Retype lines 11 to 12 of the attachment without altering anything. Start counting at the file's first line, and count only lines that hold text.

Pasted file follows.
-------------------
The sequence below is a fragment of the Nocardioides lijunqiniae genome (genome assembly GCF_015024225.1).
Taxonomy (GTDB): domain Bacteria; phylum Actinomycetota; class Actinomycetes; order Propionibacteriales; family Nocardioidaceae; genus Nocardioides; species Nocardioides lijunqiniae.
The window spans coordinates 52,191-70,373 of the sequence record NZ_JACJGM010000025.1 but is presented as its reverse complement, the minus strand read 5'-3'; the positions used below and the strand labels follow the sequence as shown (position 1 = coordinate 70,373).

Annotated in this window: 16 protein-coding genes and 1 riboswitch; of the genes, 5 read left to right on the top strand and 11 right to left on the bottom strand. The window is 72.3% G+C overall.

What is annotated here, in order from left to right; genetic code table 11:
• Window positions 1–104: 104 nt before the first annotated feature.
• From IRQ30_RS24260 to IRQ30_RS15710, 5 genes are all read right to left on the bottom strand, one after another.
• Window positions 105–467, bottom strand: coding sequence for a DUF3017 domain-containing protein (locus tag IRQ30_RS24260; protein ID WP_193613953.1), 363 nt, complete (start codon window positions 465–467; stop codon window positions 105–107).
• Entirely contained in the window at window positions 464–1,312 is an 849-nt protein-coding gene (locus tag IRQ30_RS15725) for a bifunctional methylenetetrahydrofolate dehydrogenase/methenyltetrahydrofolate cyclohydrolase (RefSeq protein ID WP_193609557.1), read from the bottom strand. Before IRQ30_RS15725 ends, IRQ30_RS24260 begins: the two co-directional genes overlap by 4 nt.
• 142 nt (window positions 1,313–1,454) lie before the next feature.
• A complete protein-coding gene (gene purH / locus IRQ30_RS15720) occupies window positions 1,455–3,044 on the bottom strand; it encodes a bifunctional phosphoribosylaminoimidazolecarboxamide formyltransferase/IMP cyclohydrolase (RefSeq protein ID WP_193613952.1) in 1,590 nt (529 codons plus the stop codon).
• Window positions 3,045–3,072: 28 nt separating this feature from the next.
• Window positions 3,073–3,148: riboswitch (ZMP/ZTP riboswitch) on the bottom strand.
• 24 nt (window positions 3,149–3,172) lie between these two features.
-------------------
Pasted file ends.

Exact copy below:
• A complete protein-coding gene (gene purH / locus IRQ30_RS15720) occupies window positions 1,455–3,044 on the bottom strand; it encodes a bifunctional phosphoribosylaminoimidazolecarboxamide formyltransferase/IMP cyclohydrolase (RefSeq protein ID WP_193613952.1) in 1,590 nt (529 codons plus the stop codon).
• Window positions 3,045–3,072: 28 nt separating this feature from the next.